CIPR urges IR35 scrutiny
A change in tax law, introduced last month, has had a major impact on independent PR practitioners working for public bodies through limited companies.
The CIPR has today published guidance on the change, introduced under IR35 legislation, and urged Government to closely monitor its rollout to prevent adverse consequences.
Impacts on independent practitioners (IPs)
The new rules mean independent practitioners - many with long experience of working with public sector organisations - may choose not to contract with such clients. As these changes may mean lower remuneration, they may charge higher fees to maintain their business income levels. The changes may also result in additional accounting and reporting overheads for IPs with these costs also passed on to their clients.
Impacts on public sector organisations
Public sector clients may be less keen to contract with IPs, depriving themselves of IPs' expertise, knowledge and experience, and affecting the efficiency of communication initiatives. When they do work with IPs, clients may need to pay higher fees, or undertake fewer projects with IPs to keep within budgets.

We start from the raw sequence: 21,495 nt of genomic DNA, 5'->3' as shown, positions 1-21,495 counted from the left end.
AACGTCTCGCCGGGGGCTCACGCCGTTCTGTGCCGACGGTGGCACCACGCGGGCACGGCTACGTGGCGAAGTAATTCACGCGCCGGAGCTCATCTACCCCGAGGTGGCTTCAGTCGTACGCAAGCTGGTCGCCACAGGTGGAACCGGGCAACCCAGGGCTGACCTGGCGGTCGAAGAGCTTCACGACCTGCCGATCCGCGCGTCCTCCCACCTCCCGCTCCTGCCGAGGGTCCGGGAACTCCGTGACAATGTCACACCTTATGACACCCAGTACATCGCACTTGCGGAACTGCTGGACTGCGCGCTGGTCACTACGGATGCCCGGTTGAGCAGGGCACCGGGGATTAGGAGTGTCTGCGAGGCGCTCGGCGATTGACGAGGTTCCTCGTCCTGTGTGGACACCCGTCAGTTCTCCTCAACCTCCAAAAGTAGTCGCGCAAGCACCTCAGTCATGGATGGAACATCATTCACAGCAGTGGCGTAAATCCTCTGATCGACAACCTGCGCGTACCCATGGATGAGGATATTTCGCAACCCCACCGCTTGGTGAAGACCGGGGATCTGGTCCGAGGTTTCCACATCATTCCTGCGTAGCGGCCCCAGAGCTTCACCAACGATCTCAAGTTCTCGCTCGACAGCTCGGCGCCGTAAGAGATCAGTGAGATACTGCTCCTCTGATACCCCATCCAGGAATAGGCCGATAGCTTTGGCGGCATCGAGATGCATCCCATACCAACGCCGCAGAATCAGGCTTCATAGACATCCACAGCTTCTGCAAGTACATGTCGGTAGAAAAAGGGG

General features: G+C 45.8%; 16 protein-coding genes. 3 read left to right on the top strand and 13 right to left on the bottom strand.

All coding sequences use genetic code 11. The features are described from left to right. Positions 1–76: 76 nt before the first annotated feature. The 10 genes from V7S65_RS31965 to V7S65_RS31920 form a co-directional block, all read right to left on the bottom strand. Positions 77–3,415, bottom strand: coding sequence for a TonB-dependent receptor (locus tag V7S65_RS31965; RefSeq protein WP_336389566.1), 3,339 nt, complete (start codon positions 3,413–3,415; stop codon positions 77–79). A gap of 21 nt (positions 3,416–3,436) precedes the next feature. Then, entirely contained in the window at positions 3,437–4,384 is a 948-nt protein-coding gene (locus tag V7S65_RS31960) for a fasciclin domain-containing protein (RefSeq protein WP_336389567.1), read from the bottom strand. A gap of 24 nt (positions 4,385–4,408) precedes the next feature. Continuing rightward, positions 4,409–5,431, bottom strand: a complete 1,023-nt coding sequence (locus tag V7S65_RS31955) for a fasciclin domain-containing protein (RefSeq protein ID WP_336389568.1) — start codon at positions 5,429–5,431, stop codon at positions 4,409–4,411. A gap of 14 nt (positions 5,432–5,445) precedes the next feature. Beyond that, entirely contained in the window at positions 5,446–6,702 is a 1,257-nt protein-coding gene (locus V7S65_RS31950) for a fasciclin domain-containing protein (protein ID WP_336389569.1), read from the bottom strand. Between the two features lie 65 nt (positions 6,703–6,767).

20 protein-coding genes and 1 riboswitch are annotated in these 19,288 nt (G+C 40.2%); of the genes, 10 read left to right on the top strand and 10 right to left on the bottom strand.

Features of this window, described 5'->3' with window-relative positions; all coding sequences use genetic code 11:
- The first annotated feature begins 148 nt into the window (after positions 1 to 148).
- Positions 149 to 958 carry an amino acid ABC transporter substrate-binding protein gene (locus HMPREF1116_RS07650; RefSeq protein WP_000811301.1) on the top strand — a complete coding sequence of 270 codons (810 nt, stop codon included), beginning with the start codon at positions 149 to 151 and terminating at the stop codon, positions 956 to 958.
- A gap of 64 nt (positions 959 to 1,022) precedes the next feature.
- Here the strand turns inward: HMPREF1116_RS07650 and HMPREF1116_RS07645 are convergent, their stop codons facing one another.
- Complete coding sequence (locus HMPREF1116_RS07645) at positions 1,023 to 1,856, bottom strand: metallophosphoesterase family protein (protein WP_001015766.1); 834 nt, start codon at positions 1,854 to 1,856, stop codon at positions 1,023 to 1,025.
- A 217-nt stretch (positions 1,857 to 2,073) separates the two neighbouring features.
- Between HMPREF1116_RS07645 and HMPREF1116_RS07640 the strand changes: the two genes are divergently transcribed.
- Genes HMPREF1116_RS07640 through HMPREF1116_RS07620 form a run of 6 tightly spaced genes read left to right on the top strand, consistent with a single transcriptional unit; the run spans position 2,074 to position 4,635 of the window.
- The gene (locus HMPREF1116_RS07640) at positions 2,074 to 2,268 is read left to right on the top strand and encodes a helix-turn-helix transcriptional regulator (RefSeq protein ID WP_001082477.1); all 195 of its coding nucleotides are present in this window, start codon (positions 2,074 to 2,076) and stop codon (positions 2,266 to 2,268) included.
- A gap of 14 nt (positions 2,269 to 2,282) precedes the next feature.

The rules governing the public sector from April 2017 seem particularly complicated and potentially unfair. While they may be taxed as though they are employees, independent practitioners do not receive any of the rights or benefits associated with employment, such as holiday or sick pay, or access to that employer’s pension scheme.
The CIPR is not clear why this change is being introduced only in the case of public sector clients. We urge the government to monitor the rollout, and if it has unintended consequences, to repeal it promptly.
Notes to editors
About the Chartered Institute of Public Relations (CIPR)Founded in 1948, the Chartered Institute of Public Relations (CIPR) is the Royal Chartered professional body for public relations practitioners in the UK and overseas. The CIPR is the largest membership organisation for PR practitioners outside of North America. By size of turnover and number of individually registered members, we are the leading representative body for the PR profession and industry in Europe.
The CIPR advances professionalism in public relations by making its members accountable to their employers and the public through a code of conduct and searchable public register, setting standards through training, qualifications, awards and the production of best practice and skills guidance, facilitating Continuing Professional Development (CPD), and awarding Chartered Public Relations Practitioner status (Chart.PR).